Demolished is a series of twelve photographs capturing the
‘before’ and ‘after’ conditions of three different
buildings in East London estates which were blown up between 1993 and 1996.
Whiteread uses a time-lapse camera and arranges the stark black and white
photographs in sequential order, reading each column from top to bottom, so that
you can imagine what it might have been like to witness the moment when these
high rise buildings were detonated.
Whiteread freezes and documents a moment of transition that would otherwise become permanently lost in the past. While the exterior of each of the buildings is nondescript, you can imagine the countless memories once contained inside those walls. The notion of loss is central to this work and Whiteread’s use of the photographic image creates an immediate sense of nostalgia.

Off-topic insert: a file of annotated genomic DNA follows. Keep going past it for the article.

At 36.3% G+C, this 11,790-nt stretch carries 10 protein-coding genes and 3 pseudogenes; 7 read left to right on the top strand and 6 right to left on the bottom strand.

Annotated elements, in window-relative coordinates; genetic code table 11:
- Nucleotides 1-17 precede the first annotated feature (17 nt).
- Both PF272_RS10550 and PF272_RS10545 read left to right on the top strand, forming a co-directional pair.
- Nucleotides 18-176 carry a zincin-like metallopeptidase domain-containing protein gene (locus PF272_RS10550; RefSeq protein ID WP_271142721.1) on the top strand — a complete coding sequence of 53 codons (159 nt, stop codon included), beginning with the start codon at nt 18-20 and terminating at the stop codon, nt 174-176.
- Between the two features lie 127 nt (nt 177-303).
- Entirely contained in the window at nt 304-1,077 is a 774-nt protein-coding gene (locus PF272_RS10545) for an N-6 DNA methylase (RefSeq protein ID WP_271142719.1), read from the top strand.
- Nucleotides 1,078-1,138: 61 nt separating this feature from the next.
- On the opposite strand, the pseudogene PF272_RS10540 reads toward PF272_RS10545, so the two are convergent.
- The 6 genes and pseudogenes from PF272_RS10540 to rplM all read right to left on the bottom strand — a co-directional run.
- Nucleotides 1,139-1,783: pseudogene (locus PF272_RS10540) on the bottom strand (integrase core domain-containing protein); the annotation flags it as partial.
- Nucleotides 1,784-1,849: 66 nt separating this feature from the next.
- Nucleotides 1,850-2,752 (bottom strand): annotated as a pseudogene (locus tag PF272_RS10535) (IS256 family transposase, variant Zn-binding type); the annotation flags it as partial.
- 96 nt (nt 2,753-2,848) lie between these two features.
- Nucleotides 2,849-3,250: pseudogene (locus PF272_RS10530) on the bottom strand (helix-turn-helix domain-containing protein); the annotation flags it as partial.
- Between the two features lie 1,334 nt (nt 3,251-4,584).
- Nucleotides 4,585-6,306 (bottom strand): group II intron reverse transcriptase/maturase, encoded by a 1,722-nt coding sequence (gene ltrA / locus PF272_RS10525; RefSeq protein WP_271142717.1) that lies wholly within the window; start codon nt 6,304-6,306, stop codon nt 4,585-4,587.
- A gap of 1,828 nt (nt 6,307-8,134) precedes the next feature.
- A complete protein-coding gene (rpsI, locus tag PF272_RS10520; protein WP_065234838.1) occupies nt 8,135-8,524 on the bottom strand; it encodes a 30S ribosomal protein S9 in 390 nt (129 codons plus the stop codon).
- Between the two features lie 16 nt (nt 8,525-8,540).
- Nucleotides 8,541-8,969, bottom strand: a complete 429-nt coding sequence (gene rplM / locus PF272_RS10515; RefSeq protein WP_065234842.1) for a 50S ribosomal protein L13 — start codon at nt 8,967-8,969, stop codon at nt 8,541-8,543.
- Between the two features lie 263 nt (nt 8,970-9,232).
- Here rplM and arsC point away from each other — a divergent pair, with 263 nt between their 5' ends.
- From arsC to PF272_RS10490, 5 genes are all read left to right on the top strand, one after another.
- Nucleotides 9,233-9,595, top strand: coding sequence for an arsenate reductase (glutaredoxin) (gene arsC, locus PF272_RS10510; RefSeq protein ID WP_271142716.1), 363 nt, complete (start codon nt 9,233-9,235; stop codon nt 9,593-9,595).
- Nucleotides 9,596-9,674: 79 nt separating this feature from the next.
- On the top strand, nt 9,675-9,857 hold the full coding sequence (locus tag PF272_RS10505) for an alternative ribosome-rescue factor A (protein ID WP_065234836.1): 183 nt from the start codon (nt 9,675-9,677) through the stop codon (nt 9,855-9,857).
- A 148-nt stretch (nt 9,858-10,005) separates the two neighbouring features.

Critics such as Roland Barthes have argued that any photograph, even the ones that we have in our family photo albums, remind us of loss and death. A photograph is always a memento that refers to the past. When we look at them we are faced with the reality that while we can record the past, we can never go back and re-visit that moment. With this in mind, Whiteread’s Demolished series becomes a kind of memorial for all the experiences that were lost along with the building.